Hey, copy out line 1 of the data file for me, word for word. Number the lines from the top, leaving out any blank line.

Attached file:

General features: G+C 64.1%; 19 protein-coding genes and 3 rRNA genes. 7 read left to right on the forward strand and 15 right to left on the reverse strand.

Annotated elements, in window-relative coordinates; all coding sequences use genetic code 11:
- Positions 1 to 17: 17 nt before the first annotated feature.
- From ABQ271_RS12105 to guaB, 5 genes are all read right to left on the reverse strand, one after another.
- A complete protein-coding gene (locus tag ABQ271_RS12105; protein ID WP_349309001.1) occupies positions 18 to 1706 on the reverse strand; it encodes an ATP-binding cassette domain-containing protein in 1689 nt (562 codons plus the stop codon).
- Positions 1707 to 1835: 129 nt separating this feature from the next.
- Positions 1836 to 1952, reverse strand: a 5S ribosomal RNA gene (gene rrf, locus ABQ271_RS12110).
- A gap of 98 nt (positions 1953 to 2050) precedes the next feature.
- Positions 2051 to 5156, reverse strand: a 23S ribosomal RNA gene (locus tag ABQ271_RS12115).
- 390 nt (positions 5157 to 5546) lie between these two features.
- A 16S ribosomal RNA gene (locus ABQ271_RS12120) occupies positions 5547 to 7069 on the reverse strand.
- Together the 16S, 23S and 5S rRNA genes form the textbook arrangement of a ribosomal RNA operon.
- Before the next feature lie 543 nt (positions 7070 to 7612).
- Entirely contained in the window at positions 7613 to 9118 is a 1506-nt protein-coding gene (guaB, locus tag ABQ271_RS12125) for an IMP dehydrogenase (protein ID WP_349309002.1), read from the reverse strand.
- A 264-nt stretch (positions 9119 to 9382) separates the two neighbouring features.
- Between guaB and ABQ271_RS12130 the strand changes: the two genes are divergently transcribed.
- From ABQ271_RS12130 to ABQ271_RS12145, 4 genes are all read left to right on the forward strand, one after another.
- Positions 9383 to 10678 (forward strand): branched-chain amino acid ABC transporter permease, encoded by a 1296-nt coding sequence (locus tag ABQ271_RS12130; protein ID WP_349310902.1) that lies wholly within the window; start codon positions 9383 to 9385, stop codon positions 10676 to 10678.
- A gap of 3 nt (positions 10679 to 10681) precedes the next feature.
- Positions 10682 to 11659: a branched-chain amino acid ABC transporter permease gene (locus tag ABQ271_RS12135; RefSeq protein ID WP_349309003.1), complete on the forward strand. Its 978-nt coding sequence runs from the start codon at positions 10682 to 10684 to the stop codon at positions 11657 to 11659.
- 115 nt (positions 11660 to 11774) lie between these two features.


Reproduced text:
General features: G+C 64.1%; 19 protein-coding genes and 3 rRNA genes. 7 read left to right on the forward strand and 15 right to left on the reverse strand.